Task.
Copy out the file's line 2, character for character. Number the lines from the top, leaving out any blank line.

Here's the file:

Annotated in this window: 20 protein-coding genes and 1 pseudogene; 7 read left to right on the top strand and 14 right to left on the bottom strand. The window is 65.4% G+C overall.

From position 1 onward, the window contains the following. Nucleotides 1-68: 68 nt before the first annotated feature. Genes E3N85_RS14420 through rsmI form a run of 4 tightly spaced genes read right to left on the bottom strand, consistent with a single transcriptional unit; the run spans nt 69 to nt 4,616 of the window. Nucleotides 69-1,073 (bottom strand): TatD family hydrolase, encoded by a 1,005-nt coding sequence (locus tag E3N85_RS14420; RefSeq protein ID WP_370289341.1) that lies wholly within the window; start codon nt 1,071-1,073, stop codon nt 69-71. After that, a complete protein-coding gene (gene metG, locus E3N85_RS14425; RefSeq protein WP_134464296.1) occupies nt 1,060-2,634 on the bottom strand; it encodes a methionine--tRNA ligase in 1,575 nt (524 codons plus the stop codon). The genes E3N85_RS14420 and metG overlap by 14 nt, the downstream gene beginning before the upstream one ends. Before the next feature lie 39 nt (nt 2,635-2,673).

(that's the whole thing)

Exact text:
From position 1 onward, the window contains the following. Nucleotides 1-68: 68 nt before the first annotated feature. Genes E3N85_RS14420 through rsmI form a run of 4 tightly spaced genes read right to left on the bottom strand, consistent with a single transcriptional unit; the run spans nt 69 to nt 4,616 of the window. Nucleotides 69-1,073 (bottom strand): TatD family hydrolase, encoded by a 1,005-nt coding sequence (locus tag E3N85_RS14420; RefSeq protein ID WP_370289341.1) that lies wholly within the window; start codon nt 1,071-1,073, stop codon nt 69-71. After that, a complete protein-coding gene (gene metG, locus E3N85_RS14425; RefSeq protein WP_134464296.1) occupies nt 1,060-2,634 on the bottom strand; it encodes a methionine--tRNA ligase in 1,575 nt (524 codons plus the stop codon). The genes E3N85_RS14420 and metG overlap by 14 nt, the downstream gene beginning before the upstream one ends. Before the next feature lie 39 nt (nt 2,635-2,673).